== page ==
H and his obsessive quest are a metaphor too for Germany’s leaders who took their nation into two disastrous wars in mad quests for more territory and resources among other things. Like most of the actors, Gaettler has been hypnotised and camera close-ups often show him with eyes half-shut, to demonstrate the often unthinking, reactive nature of German politics. Huttenbesitzer’s father, who hasn’t stirred from his chair in twelve years, laughs at people and only gets up and walks around to look for his shoes when the town has been destroyed by fire, represents those people absorbed in petty problems and the trivia of life, failing to notice the disasters coming upon them. The maid Ludmilla can be seen to represent perhaps the workers and supporters of society, like the armed forces: she is told by Hias to leave the Huttenbesitzer mansion but continues to serve her masters faithfully and ends up a sacrifice.

While the town is collapsing around him, Hias continues to have visions about what will come: he sees a time when peasants will be the equals of townfolk and women the equals of men. His predictions trace the history of Germany through the two world wars and the American occupation. The townsfolk accuse him of having the Evil Eye and throw him into prison with Huttenbesitzer. Hias is able to escape and returns to his cave lair only to grapple with an invisible bear. The film’s budget was either very threadbare or Hias is going insane. After killing the bear, Hias “sees” an island of people at the far end of the earth in the distant future, who wonder what is at the end of the ocean horizon; four of the islanders then set off in a boat to sail to that very end to find the answer.

Everything in “Heart of Glass” serves a purpose, even the beautiful shots of nature that bookend the film: the early shots of mountain and river landscapes with overhanging clouds and the waterfall cascades, overlaid with a melodic electric guitar soundtrack by the German band Popol Vuh, exist to mesmerise the audience and put it in the right mood to see the tragic events unfurl; the later panoramic shots of the islands emphasise their remoteness in both time and space from civilisation. These scenes also emphasise the allegorical nature of the plot. Popul Vuh’s soundtrack which includes acoustic and chanting matches the style of filming and acting in its strangeness and is used sparingly and appropriately; most of the film runs without any background music and this lack together with the sparse zombie acting helps to create a sense of distance between the characters and the audience. If we feel any sympathy at all for anyone, it would be for Hias who, though the only clear-headed person here, is unable to save his people and ends up a lonely outsider losing his grip on reality; and perhaps also for Ludmilla who won’t or can’t escape when offered the opportunity. At the same time, “Heart of Glass” isn’t without moments of humour – intended humour or unintended, it doesn’t matter – as in the aforementioned scene with Wudy and Anscherl in the tavern and Anscherl’s death scene where the drunks are laid out exactly as Hias predicted. Many such scenes and others seem to be totally irrelevant to the film though they are all linked in some way.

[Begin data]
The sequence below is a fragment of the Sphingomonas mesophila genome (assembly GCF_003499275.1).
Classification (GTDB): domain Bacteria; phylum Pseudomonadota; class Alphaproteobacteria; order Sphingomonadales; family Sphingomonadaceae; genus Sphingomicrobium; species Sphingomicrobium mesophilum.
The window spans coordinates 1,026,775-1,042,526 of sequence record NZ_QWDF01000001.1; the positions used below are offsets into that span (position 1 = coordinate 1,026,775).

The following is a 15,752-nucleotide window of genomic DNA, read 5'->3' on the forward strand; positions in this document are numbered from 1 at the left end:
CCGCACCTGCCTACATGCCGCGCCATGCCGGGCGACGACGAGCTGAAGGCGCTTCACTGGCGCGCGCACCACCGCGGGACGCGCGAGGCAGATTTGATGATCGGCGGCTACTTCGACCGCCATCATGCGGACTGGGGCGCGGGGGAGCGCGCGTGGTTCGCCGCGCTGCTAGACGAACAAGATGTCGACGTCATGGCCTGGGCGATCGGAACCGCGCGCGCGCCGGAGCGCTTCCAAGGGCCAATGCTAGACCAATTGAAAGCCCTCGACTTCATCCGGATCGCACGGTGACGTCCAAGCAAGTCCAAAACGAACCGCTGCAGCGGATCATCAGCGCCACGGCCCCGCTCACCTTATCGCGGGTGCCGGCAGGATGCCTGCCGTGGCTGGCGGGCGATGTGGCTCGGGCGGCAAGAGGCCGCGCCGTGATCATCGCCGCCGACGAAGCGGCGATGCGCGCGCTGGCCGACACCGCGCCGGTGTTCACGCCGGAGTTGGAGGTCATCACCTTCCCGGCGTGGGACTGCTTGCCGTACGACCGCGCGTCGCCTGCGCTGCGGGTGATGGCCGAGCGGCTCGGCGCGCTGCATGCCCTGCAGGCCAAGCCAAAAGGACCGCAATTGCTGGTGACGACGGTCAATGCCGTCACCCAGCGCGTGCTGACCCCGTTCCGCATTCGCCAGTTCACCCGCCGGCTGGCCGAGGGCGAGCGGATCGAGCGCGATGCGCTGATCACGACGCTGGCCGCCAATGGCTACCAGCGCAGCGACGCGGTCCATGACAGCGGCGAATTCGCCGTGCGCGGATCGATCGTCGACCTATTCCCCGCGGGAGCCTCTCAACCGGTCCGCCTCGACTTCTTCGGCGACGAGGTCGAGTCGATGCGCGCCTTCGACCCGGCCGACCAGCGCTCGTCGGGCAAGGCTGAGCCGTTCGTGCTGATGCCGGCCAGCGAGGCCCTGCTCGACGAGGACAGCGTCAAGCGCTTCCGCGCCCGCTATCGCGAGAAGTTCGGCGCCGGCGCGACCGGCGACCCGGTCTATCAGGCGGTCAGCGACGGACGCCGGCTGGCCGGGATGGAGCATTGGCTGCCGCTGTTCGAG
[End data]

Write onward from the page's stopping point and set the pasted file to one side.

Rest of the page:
Obviously this isn’t a film for everyone but if you’re in the right, ah, frame of mind or consciousness to see it, you shouldn’t pass it up. And if you’re not but you wish to be, you’d be better off hearing some nice instrumental Popul Vuh music rather than ask someone to whack you on the side of the head with a beer glass.